The inner journey of the male protagonist is told in very cinematic terms. Shadows and half-light reveal the bleakness that has invaded his life. The characters – mainly Michael himself – appear as dark figures silhouetted against a brighter background or even absorbed by the very darkness of the setting. The aesthetics of shade and light distorting the human body are signs of Michael’s shortcomings and his vulnerability. Gloomy images with destabilizing effects are a very appropriate means of indicating his disturbed mental state.
The stained-glass window in the cathedral, which the camera picks out in one shot, depicts the chosen and the damned at the Last Judgment – an appropriate motif for this cinematic tale in which the haunted widower Michael is torn between guilt and salvation. Mourning his wife’s premature death and unable to come to terms with it, Michael is also plagued by the guilty feelings of the survivor who falls in love again. He volunteers as a driver during the festival in the Irish seaport and is attracted to Lena Morelle (Iben Hjelje), a writer with a special interest in parapsychology. She becomes the only person Michael feels comfortable talking to about the strange feelings and visions that keep him awake at night.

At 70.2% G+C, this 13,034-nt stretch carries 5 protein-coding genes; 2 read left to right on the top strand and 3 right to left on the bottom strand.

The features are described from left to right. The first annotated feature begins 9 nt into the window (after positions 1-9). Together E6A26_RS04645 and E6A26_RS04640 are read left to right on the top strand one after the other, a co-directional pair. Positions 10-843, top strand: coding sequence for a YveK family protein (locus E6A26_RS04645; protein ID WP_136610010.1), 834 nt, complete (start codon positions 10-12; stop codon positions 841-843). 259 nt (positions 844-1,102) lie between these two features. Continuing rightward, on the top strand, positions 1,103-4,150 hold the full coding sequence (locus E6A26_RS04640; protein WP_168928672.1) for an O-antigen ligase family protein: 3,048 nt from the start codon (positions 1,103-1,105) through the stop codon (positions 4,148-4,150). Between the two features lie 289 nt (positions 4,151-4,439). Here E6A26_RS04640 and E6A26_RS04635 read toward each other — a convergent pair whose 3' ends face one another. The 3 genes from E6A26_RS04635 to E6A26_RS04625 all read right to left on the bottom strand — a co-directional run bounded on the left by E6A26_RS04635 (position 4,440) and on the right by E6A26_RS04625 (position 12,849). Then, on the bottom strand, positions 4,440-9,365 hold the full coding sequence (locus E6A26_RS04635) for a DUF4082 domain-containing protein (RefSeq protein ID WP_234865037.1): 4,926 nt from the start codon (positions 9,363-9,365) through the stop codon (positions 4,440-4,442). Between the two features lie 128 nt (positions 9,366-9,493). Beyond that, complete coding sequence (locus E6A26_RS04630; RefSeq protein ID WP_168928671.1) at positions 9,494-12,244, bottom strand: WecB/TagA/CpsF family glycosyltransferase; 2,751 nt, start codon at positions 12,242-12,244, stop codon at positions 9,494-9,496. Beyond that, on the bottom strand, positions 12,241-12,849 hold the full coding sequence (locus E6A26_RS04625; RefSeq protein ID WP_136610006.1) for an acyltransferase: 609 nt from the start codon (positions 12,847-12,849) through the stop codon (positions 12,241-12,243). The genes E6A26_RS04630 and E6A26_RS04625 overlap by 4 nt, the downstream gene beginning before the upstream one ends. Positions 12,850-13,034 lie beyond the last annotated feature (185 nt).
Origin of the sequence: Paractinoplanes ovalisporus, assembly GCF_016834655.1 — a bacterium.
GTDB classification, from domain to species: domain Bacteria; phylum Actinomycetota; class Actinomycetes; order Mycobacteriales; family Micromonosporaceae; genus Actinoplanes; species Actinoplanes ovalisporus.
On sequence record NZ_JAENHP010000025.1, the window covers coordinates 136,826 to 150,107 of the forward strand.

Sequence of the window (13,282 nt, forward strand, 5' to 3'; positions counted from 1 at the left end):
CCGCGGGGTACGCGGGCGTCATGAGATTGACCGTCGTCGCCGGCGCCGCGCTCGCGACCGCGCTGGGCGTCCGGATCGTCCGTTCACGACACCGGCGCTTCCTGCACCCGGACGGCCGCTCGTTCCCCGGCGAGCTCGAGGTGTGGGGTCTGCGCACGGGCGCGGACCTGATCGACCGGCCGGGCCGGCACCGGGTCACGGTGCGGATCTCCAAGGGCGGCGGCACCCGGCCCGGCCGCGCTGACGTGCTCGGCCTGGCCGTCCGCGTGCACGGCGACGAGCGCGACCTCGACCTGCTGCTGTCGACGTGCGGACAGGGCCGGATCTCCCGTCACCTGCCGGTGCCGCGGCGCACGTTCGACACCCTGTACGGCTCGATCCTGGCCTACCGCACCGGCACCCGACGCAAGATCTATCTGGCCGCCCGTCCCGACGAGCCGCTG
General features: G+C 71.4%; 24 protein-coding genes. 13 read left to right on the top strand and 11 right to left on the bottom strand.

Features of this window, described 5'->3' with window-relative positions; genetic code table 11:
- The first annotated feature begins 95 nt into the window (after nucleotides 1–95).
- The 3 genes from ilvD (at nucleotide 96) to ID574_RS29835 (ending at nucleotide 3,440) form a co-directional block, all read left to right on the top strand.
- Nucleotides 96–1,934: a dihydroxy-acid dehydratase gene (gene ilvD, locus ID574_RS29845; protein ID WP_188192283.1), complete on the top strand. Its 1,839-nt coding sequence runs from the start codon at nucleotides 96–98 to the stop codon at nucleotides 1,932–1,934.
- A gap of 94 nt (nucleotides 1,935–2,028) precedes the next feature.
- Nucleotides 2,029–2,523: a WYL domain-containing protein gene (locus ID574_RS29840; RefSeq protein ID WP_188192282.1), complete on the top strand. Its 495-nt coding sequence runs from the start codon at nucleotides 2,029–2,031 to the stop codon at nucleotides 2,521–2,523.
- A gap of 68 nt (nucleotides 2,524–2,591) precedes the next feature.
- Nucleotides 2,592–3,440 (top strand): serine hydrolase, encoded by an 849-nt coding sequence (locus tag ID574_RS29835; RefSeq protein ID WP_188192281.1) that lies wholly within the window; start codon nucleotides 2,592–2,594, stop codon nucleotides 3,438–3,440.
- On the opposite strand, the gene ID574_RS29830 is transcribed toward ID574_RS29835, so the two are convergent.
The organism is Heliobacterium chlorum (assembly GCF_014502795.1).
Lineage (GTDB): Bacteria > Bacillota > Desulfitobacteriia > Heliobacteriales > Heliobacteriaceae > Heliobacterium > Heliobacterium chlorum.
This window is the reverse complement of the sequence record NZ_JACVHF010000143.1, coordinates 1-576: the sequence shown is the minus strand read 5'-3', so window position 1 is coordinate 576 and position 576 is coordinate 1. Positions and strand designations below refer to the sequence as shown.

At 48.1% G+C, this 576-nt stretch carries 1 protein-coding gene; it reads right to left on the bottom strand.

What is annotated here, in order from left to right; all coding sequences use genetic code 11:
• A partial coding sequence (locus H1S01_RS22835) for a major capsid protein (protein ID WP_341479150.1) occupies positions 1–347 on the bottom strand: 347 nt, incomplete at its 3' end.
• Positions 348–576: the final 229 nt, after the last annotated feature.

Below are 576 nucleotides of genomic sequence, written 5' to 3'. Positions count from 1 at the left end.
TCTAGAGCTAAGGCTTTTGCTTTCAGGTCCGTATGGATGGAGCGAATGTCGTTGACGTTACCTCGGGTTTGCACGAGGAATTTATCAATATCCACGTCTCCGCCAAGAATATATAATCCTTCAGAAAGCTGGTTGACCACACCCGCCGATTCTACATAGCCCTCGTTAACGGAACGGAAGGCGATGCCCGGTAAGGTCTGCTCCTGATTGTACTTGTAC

Since Eleanor’s death, Michael has been caught in a world between sleeping and waking, a world that is captured visually by twilight and shadowy figures. Unable to let go, he is obsessed by the desire to see his wife again. He has daydreams in which he also sees his father-in-law Malachy walking around his (Michael’s) house. In search of this shadowy figure which has disappeared in one of the rooms, Michael moves towards a window behind closed curtains. Suspense is created by the slow movement of the camera towards the billowing curtains and by the eerie music. However, when Michael draws back the curtains with an abrupt gesture, there is nobody behind them – this dénouement suggesting that the mysterious intruder is merely a product of his imagination.